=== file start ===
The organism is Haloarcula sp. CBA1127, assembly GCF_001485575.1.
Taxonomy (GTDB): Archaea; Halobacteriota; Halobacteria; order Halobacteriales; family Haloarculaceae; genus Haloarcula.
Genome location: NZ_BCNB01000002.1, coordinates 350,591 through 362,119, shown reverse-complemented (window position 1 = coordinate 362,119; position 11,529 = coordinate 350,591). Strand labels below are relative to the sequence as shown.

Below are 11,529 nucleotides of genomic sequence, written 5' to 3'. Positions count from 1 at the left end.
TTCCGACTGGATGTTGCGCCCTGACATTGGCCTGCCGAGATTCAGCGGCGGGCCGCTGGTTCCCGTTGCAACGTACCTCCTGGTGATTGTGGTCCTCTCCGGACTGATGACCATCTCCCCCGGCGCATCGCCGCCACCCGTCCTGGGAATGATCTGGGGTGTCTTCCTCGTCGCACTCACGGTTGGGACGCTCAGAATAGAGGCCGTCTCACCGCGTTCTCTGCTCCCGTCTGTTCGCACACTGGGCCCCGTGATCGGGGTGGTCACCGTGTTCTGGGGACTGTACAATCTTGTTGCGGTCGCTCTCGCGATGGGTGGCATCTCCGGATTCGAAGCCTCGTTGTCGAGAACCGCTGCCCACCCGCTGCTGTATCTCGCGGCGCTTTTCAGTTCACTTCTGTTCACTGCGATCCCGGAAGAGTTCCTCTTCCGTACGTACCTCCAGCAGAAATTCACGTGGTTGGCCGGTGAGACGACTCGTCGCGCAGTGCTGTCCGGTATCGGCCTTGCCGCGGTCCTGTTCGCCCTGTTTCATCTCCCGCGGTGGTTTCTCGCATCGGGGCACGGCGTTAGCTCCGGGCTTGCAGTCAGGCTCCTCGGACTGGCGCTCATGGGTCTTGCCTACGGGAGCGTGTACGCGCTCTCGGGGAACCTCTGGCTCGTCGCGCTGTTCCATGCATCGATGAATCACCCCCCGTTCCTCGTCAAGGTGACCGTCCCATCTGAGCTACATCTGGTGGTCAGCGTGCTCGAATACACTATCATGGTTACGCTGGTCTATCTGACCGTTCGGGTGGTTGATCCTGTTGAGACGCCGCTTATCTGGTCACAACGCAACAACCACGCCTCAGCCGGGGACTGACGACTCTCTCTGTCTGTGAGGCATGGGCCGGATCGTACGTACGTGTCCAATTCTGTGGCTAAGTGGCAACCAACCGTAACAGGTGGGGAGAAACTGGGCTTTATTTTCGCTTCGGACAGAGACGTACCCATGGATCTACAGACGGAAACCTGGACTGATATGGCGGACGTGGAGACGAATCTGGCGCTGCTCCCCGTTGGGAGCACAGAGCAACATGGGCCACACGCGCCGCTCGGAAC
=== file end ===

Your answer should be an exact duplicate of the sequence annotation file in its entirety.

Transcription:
The organism is Haloarcula sp. CBA1127, assembly GCF_001485575.1.
Taxonomy (GTDB): Archaea; Halobacteriota; Halobacteria; order Halobacteriales; family Haloarculaceae; genus Haloarcula.
Genome location: NZ_BCNB01000002.1, coordinates 350,591 through 362,119, shown reverse-complemented (window position 1 = coordinate 362,119; position 11,529 = coordinate 350,591). Strand labels below are relative to the sequence as shown.

Below are 11,529 nucleotides of genomic sequence, written 5' to 3'. Positions count from 1 at the left end.
TTCCGACTGGATGTTGCGCCCTGACATTGGCCTGCCGAGATTCAGCGGCGGGCCGCTGGTTCCCGTTGCAACGTACCTCCTGGTGATTGTGGTCCTCTCCGGACTGATGACCATCTCCCCCGGCGCATCGCCGCCACCCGTCCTGGGAATGATCTGGGGTGTCTTCCTCGTCGCACTCACGGTTGGGACGCTCAGAATAGAGGCCGTCTCACCGCGTTCTCTGCTCCCGTCTGTTCGCACACTGGGCCCCGTGATCGGGGTGGTCACCGTGTTCTGGGGACTGTACAATCTTGTTGCGGTCGCTCTCGCGATGGGTGGCATCTCCGGATTCGAAGCCTCGTTGTCGAGAACCGCTGCCCACCCGCTGCTGTATCTCGCGGCGCTTTTCAGTTCACTTCTGTTCACTGCGATCCCGGAAGAGTTCCTCTTCCGTACGTACCTCCAGCAGAAATTCACGTGGTTGGCCGGTGAGACGACTCGTCGCGCAGTGCTGTCCGGTATCGGCCTTGCCGCGGTCCTGTTCGCCCTGTTTCATCTCCCGCGGTGGTTTCTCGCATCGGGGCACGGCGTTAGCTCCGGGCTTGCAGTCAGGCTCCTCGGACTGGCGCTCATGGGTCTTGCCTACGGGAGCGTGTACGCGCTCTCGGGGAACCTCTGGCTCGTCGCGCTGTTCCATGCATCGATGAATCACCCCCCGTTCCTCGTCAAGGTGACCGTCCCATCTGAGCTACATCTGGTGGTCAGCGTGCTCGAATACACTATCATGGTTACGCTGGTCTATCTGACCGTTCGGGTGGTTGATCCTGTTGAGACGCCGCTTATCTGGTCACAACGCAACAACCACGCCTCAGCCGGGGACTGACGACTCTCTCTGTCTGTGAGGCATGGGCCGGATCGTACGTACGTGTCCAATTCTGTGGCTAAGTGGCAACCAACCGTAACAGGTGGGGAGAAACTGGGCTTTATTTTCGCTTCGGACAGAGACGTACCCATGGATCTACAGACGGAAACCTGGACTGATATGGCGGACGTGGAGACGAATCTGGCGCTGCTCCCCGTTGGGAGCACAGAGCAACATGGGCCACACGCGCCGCTCGGAAC